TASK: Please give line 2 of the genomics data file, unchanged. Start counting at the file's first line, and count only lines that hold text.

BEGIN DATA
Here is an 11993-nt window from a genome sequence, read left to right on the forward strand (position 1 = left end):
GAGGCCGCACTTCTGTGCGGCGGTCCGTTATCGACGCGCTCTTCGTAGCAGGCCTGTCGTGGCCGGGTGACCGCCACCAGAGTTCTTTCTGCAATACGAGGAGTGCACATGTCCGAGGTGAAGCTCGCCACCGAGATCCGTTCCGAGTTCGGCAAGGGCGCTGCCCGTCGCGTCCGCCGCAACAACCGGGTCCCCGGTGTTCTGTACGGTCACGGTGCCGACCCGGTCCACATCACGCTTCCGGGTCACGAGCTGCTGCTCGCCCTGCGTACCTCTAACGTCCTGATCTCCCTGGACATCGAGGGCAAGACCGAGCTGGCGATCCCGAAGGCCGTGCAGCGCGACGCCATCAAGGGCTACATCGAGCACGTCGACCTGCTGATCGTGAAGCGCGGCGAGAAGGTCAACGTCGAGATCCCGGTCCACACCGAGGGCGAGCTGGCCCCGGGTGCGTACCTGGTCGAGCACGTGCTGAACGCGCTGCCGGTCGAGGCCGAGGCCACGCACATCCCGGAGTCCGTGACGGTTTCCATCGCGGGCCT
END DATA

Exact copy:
GAGGCCGCACTTCTGTGCGGCGGTCCGTTATCGACGCGCTCTTCGTAGCAGGCCTGTCGTGGCCGGGTGACCGCCACCAGAGTTCTTTCTGCAATACGAGGAGTGCACATGTCCGAGGTGAAGCTCGCCACCGAGATCCGTTCCGAGTTCGGCAAGGGCGCTGCCCGTCGCGTCCGCCGCAACAACCGGGTCCCCGGTGTTCTGTACGGTCACGGTGCCGACCCGGTCCACATCACGCTTCCGGGTCACGAGCTGCTGCTCGCCCTGCGTACCTCTAACGTCCTGATCTCCCTGGACATCGAGGGCAAGACCGAGCTGGCGATCCCGAAGGCCGTGCAGCGCGACGCCATCAAGGGCTACATCGAGCACGTCGACCTGCTGATCGTGAAGCGCGGCGAGAAGGTCAACGTCGAGATCCCGGTCCACACCGAGGGCGAGCTGGCCCCGGGTGCGTACCTGGTCGAGCACGTGCTGAACGCGCTGCCGGTCGAGGCCGAGGCCACGCACATCCCGGAGTCCGTGACGGTTTCCATCGCGGGCCT